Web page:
9. In the Attach permission policies - Optional section, search for and select the “AdministratorAccess” policy. Then click Create Group.

    ../../_images/eks-image017.png

S3 Bucket

Follow these steps to create an S3 bucket to store the state.

  1. Search for and select the “S3” service.

    ../../_images/eks-image019.png
  2. Select Buckets on left hand panel and click Create bucket.

    ../../_images/eks-image021.png
  3. In the Create bucket wizard, provide an appropriate name for the Bucket and choose the region closest to you.

    ../../_images/eks-image023.png
  4. Ensure ACLs are disabled and all public access is blocked.

    ../../_images/eks-image025.png
  5. Enable Bucket Versioning and Server-side encryption with Amazon S3-managed keys, then click Create bucket.

    ../../_images/eks-image027.png

Software

Deployment Steps

Download resource using NGC CLI.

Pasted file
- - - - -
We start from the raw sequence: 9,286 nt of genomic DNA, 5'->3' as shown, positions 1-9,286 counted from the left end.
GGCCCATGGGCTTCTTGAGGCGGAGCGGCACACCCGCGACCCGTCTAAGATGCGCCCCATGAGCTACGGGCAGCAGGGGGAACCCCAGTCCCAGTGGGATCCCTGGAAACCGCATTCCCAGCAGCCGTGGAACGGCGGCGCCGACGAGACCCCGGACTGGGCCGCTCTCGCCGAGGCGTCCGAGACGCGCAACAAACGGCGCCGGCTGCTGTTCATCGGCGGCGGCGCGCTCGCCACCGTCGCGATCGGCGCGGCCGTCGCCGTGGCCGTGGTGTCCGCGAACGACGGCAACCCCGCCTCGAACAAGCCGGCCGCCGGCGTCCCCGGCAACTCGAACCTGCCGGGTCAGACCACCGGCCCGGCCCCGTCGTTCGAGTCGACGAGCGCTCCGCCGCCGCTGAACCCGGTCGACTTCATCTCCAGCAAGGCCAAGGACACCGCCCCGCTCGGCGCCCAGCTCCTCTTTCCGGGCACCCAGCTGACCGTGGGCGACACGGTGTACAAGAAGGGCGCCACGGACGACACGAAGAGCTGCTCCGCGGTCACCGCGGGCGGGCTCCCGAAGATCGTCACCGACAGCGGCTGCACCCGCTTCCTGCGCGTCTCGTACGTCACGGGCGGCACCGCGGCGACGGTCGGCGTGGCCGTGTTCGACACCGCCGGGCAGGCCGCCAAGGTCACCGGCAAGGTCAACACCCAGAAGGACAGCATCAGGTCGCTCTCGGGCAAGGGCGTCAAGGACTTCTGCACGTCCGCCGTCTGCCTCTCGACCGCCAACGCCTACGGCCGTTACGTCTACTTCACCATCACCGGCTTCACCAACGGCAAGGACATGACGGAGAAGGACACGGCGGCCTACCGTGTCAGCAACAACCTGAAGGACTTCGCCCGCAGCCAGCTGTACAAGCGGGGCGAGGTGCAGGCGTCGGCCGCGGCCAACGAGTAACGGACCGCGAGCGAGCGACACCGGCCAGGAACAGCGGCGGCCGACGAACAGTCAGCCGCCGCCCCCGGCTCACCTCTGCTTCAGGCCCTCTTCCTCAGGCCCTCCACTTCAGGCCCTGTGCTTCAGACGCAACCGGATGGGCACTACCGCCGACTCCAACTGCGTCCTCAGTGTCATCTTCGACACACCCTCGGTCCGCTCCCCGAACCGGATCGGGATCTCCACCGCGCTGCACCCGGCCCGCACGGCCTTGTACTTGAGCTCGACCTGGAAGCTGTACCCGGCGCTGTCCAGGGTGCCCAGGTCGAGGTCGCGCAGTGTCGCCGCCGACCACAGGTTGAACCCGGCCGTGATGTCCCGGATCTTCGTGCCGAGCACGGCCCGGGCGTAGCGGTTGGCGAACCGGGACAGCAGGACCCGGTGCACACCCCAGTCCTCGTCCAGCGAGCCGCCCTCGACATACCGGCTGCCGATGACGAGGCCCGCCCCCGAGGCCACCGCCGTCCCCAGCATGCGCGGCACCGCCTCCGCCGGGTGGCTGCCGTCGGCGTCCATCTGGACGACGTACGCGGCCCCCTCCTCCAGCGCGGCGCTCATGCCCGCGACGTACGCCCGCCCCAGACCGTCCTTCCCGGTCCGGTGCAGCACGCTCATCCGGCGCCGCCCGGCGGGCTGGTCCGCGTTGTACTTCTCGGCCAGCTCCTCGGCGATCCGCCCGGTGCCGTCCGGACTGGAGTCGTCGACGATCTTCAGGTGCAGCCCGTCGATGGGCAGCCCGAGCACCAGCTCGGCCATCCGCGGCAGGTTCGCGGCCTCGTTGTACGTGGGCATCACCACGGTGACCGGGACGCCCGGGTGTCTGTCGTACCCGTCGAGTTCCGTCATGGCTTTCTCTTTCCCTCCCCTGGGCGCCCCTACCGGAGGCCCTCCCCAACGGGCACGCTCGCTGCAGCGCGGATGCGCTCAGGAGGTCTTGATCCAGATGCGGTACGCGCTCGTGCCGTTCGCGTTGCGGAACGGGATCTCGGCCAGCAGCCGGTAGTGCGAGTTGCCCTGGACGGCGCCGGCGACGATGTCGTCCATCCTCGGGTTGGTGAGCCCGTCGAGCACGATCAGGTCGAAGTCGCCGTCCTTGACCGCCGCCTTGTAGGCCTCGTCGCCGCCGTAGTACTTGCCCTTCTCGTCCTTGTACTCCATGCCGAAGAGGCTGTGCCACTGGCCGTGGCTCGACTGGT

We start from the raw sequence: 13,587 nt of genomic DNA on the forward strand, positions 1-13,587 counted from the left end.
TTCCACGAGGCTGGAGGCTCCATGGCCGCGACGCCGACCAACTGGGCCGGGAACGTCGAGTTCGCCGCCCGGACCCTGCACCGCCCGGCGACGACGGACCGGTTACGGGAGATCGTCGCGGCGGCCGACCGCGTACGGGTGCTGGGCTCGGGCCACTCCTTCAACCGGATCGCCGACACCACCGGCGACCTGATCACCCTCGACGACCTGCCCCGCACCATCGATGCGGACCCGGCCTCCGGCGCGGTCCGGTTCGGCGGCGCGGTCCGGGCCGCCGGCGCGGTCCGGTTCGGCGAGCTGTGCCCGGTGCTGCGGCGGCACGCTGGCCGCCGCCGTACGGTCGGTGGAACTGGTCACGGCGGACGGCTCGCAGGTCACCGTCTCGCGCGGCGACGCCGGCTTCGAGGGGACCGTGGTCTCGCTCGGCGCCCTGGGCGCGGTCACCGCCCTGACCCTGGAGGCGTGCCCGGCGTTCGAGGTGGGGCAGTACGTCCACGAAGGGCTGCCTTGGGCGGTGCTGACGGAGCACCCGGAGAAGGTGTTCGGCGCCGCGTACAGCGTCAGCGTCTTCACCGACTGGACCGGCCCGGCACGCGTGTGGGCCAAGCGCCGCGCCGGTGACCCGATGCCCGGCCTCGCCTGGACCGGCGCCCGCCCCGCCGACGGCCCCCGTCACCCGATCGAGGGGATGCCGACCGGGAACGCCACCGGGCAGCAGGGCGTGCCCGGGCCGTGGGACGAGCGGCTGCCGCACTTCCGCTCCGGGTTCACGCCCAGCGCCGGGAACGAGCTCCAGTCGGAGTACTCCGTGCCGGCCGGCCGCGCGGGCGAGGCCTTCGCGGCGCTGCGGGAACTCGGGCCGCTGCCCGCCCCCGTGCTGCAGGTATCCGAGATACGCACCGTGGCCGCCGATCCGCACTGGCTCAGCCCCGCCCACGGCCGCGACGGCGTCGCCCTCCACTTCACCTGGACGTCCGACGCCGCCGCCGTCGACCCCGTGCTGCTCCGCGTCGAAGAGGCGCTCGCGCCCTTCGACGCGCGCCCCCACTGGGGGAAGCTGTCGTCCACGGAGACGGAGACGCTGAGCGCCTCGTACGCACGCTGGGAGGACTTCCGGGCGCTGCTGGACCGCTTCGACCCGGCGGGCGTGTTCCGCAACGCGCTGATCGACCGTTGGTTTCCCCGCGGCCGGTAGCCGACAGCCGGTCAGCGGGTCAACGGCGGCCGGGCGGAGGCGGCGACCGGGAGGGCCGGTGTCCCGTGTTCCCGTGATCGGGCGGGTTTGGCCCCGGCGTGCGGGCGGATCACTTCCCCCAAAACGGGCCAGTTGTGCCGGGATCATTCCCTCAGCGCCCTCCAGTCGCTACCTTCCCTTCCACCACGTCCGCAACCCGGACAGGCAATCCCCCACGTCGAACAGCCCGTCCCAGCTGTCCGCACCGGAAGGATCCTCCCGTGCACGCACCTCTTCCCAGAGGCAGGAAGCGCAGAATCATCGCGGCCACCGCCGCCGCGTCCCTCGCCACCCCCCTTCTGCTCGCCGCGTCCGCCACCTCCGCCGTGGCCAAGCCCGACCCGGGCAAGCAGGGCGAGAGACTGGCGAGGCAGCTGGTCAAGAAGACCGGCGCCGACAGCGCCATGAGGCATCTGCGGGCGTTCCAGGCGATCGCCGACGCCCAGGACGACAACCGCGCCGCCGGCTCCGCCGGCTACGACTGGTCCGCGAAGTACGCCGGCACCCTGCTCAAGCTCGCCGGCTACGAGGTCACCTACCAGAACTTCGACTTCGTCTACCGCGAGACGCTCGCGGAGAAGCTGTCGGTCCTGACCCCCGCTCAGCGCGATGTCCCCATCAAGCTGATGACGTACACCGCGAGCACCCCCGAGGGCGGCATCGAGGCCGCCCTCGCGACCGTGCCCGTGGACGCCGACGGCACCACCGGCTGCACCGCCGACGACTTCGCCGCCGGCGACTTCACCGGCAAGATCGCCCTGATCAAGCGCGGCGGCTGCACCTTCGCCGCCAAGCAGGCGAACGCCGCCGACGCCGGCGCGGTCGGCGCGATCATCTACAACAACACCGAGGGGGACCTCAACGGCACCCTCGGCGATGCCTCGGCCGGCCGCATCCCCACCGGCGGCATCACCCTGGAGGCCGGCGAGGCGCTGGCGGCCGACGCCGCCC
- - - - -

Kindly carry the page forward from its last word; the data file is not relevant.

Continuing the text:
ngc registry resource download-version "nvidia/tao/tao-getting-started:4.0.0"

Change current directory.

cd tao-getting-started_v4.0.0/setup/quickstart_api_aws_eks

Optionally add any values you would like to override while installing the API chart.

vi tao-toolkit-api-helm-values.yml

Optionally, for Hopper (H100) GPU, change gpu_operator_version parameter to v22.9.0.

vi config/main.tf

Proceed with deployment.

bash setup.sh install

You will be asked to enter the following parameters:

  • S3 bucket name that you created manually from AWS console (e.g. automation-for-tao-api)